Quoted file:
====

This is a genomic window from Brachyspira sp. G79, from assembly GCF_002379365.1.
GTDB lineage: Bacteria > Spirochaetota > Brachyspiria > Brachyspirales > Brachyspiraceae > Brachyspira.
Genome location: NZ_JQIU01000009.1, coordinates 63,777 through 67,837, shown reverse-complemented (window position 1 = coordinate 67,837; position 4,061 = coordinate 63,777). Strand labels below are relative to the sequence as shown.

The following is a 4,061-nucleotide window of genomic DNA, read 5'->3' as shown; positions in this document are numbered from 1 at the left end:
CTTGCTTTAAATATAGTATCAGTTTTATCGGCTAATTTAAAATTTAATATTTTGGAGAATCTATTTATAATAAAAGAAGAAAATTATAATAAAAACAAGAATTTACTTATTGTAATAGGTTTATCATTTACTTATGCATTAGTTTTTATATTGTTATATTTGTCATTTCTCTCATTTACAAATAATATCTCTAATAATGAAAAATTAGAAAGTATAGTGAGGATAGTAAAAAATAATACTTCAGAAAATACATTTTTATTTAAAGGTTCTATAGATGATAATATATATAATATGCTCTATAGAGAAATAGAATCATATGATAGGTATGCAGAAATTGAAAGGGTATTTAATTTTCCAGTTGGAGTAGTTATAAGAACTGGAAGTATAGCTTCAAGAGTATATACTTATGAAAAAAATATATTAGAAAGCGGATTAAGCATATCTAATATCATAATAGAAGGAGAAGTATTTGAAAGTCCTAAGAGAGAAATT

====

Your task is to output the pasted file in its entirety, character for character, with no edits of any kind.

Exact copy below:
This is a genomic window from Brachyspira sp. G79, from assembly GCF_002379365.1.
GTDB lineage: Bacteria > Spirochaetota > Brachyspiria > Brachyspirales > Brachyspiraceae > Brachyspira.
Genome location: NZ_JQIU01000009.1, coordinates 63,777 through 67,837, shown reverse-complemented (window position 1 = coordinate 67,837; position 4,061 = coordinate 63,777). Strand labels below are relative to the sequence as shown.

The following is a 4,061-nucleotide window of genomic DNA, read 5'->3' as shown; positions in this document are numbered from 1 at the left end:
CTTGCTTTAAATATAGTATCAGTTTTATCGGCTAATTTAAAATTTAATATTTTGGAGAATCTATTTATAATAAAAGAAGAAAATTATAATAAAAACAAGAATTTACTTATTGTAATAGGTTTATCATTTACTTATGCATTAGTTTTTATATTGTTATATTTGTCATTTCTCTCATTTACAAATAATATCTCTAATAATGAAAAATTAGAAAGTATAGTGAGGATAGTAAAAAATAATACTTCAGAAAATACATTTTTATTTAAAGGTTCTATAGATGATAATATATATAATATGCTCTATAGAGAAATAGAATCATATGATAGGTATGCAGAAATTGAAAGGGTATTTAATTTTCCAGTTGGAGTAGTTATAAGAACTGGAAGTATAGCTTCAAGAGTATATACTTATGAAAAAAATATATTAGAAAGCGGATTAAGCATATCTAATATCATAATAGAAGGAGAAGTATTTGAAAGTCCTAAGAGAGAAATT